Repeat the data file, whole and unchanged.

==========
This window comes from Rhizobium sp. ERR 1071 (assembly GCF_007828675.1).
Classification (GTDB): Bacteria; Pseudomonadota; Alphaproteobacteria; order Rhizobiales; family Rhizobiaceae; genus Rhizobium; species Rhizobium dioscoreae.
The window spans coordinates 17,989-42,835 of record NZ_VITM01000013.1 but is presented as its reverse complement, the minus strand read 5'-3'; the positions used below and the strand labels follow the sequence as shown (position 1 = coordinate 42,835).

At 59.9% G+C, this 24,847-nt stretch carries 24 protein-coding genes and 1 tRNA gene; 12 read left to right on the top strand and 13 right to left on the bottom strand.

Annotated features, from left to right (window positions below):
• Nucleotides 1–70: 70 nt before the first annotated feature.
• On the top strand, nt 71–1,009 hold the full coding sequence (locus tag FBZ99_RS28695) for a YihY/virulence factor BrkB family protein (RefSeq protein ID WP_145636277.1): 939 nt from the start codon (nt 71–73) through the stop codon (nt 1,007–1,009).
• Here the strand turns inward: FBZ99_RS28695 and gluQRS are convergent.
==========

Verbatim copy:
This window comes from Rhizobium sp. ERR 1071 (assembly GCF_007828675.1).
Classification (GTDB): Bacteria; Pseudomonadota; Alphaproteobacteria; order Rhizobiales; family Rhizobiaceae; genus Rhizobium; species Rhizobium dioscoreae.
The window spans coordinates 17,989-42,835 of record NZ_VITM01000013.1 but is presented as its reverse complement, the minus strand read 5'-3'; the positions used below and the strand labels follow the sequence as shown (position 1 = coordinate 42,835).

At 59.9% G+C, this 24,847-nt stretch carries 24 protein-coding genes and 1 tRNA gene; 12 read left to right on the top strand and 13 right to left on the bottom strand.

Annotated features, from left to right (window positions below):
• Nucleotides 1–70: 70 nt before the first annotated feature.
• On the top strand, nt 71–1,009 hold the full coding sequence (locus tag FBZ99_RS28695) for a YihY/virulence factor BrkB family protein (RefSeq protein ID WP_145636277.1): 939 nt from the start codon (nt 71–73) through the stop codon (nt 1,007–1,009).
• Here the strand turns inward: FBZ99_RS28695 and gluQRS are convergent.